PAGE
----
The Orange Leader
The Orange City Council has plenty to discuss at the Tuesday meeting.
The agenda posted Thursday states the council will discuss a resolution concerning the construction and location of the Confederate Flag Memorial located at the corner of Interstate 10 and Martin Luther King Jr. Drive in Orange and amending the Code of Ordinances of the City of Orange by adding Article 7.1500 to regulate flagpoles, flags and banners within the city limits.
A closed session will include deliberations with the City Attorney John Cash Smith concerning the purchase, exchange, lease or value of real property concerning the Confederate Veterans Memorial Park.
Granvel Block purchased the land in May 2009 for $10,000 and transferred the deed to Sons of Confederate Veterans, located in Columbia, Tennessee, in May 2010 according to deed records.
Block has been raising funds for the construction of the park since at least 2011 and estimates it will cost $50,000 to erect.
Block wrote in The Confederate, a newsletter of the Texas Division, Sons of Confederate Veterans Winter 2001 issue, “Neither our organization, nor our symbols should be penalized for actions by any other group. Our organization was formed to vindicate the memory of our Confederate ancestors and guard their history. Their symbols are a large part of that memory and history. These symbols represent our pride of no matter what misperception others may have regarding there history. We are not here to change history, or allow it to be changed; we have called to teach the truth.”
The permit issued for the park by the City of Orange states it is for a New Veterans Memorial.
The park has been a concerned of several citizens who have spoken out against it at recent city council meetings and at Orange County Commissioners Court. A Town Hall meeting and a Concerned Citizens Forum have been held in recent weeks to give the residents an opportunity to speak their opinion concerning the memorial.
Block has not attended the meetings, nor has a representative of the Sons of Confederate Veterans.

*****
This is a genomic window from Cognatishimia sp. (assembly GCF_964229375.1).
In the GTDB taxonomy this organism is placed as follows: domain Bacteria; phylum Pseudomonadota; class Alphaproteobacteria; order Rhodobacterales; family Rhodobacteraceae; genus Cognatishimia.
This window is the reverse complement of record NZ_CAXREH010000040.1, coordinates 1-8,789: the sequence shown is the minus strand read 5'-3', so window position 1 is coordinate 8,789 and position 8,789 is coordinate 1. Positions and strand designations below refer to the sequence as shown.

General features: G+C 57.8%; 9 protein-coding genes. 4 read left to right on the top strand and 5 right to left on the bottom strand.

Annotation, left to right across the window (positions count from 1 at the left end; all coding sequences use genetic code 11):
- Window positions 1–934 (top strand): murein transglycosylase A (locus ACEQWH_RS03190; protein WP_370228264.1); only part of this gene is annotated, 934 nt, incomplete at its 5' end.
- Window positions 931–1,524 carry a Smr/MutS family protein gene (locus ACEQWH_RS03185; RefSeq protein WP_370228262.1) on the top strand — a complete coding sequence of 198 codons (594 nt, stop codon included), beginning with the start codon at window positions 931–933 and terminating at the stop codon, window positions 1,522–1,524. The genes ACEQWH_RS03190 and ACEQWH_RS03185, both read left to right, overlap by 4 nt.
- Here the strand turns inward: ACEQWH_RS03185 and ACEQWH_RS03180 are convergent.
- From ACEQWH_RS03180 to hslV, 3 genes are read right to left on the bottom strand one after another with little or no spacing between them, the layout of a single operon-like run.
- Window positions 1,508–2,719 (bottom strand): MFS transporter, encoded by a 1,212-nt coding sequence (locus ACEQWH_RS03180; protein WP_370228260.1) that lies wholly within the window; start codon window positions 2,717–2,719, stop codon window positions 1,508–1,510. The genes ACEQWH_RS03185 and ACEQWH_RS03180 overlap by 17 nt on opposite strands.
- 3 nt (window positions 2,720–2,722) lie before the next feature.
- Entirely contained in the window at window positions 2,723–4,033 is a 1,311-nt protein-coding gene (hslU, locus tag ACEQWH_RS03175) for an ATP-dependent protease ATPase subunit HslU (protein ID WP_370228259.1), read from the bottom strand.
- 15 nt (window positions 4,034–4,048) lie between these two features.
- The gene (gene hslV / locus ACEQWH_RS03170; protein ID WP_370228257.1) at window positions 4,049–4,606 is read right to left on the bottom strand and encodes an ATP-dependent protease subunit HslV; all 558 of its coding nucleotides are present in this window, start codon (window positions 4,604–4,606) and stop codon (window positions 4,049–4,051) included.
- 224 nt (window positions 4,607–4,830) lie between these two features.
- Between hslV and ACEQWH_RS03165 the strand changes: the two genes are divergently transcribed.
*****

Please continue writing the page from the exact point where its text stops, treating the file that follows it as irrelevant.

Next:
The resolution opposing the park states in part, “Whereas, the confederate flag and related symbols and icons have come to be widely viewed by Americans of all races as symbols embodying the principle of racism, discrimination, segregation and oppression.
Whereas, the proposed plans of the Sons of Confederate Veterans. Inc. to construct such a memorial at such a highly visible location; the construction of a confederate veterans war memorial displays such symbols along a street named after Martin Luther King, Jr. would be an insult to Dr. King’s life work of seeking to banish racism and segregation; and
Whereas, it appears clear that a decision by the City of Orange to deny, or rescind, a building permit to the Sons of Confederate Veterans, Inc. for the proposed construction of such a memorial based upon the City of Orange’s disfavor of the content of the symbols and ideas endorsed by the Sons of Confederate Veterans, Inc. would be constitutionally indefensible, and
Whereas, the City of Orange stakeholders have made financial investments into the quality of life and tourism; where the Sons of Confederate Veterans, Inc. are not presenting an image that supports tourism or economic development and are more than likely going to damage the reputation and hinder economic development of the City of Orange; and encourage other stakeholders to pass this type of resolution.”
Council member Annette Pernell said she is glad the city is coming out to do something.
“Something is better than nothing,” Pernell said. “The city is trying to do what is best for all citizens.”
Orange City Council meets at 9 a.m. Tuesday at the Orange Public Library Auditorium located at 220 North 5th Street in Orange.